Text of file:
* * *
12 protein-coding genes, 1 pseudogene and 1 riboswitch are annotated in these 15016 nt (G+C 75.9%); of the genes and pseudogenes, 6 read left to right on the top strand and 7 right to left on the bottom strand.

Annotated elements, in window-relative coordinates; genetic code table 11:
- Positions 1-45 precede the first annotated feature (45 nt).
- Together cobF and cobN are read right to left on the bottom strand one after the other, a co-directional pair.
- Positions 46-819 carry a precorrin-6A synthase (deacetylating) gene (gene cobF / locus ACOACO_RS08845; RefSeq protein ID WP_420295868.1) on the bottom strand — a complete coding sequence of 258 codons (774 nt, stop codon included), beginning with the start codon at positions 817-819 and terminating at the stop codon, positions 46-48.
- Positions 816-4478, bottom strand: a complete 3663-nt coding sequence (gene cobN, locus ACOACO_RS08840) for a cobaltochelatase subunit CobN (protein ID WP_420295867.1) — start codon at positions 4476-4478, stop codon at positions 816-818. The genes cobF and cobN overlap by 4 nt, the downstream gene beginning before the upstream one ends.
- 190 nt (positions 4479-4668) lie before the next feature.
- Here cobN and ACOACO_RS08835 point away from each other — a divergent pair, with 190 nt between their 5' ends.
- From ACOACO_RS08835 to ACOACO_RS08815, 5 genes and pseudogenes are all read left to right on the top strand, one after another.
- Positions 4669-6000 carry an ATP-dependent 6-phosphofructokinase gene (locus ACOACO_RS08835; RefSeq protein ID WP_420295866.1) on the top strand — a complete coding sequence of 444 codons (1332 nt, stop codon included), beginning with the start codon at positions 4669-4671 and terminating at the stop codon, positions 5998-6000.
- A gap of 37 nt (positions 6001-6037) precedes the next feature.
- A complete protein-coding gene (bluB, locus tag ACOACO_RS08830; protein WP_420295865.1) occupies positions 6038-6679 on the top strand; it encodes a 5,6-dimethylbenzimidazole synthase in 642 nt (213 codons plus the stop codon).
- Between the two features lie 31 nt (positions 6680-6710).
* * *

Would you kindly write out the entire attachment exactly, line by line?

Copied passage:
12 protein-coding genes, 1 pseudogene and 1 riboswitch are annotated in these 15016 nt (G+C 75.9%); of the genes and pseudogenes, 6 read left to right on the top strand and 7 right to left on the bottom strand.

Annotated elements, in window-relative coordinates; genetic code table 11:
- Positions 1-45 precede the first annotated feature (45 nt).
- Together cobF and cobN are read right to left on the bottom strand one after the other, a co-directional pair.
- Positions 46-819 carry a precorrin-6A synthase (deacetylating) gene (gene cobF / locus ACOACO_RS08845; RefSeq protein ID WP_420295868.1) on the bottom strand — a complete coding sequence of 258 codons (774 nt, stop codon included), beginning with the start codon at positions 817-819 and terminating at the stop codon, positions 46-48.
- Positions 816-4478, bottom strand: a complete 3663-nt coding sequence (gene cobN, locus ACOACO_RS08840) for a cobaltochelatase subunit CobN (protein ID WP_420295867.1) — start codon at positions 4476-4478, stop codon at positions 816-818. The genes cobF and cobN overlap by 4 nt, the downstream gene beginning before the upstream one ends.
- 190 nt (positions 4479-4668) lie before the next feature.
- Here cobN and ACOACO_RS08835 point away from each other — a divergent pair, with 190 nt between their 5' ends.
- From ACOACO_RS08835 to ACOACO_RS08815, 5 genes and pseudogenes are all read left to right on the top strand, one after another.
- Positions 4669-6000 carry an ATP-dependent 6-phosphofructokinase gene (locus ACOACO_RS08835; RefSeq protein ID WP_420295866.1) on the top strand — a complete coding sequence of 444 codons (1332 nt, stop codon included), beginning with the start codon at positions 4669-4671 and terminating at the stop codon, positions 5998-6000.
- A gap of 37 nt (positions 6001-6037) precedes the next feature.
- A complete protein-coding gene (bluB, locus tag ACOACO_RS08830; protein WP_420295865.1) occupies positions 6038-6679 on the top strand; it encodes a 5,6-dimethylbenzimidazole synthase in 642 nt (213 codons plus the stop codon).
- Between the two features lie 31 nt (positions 6680-6710).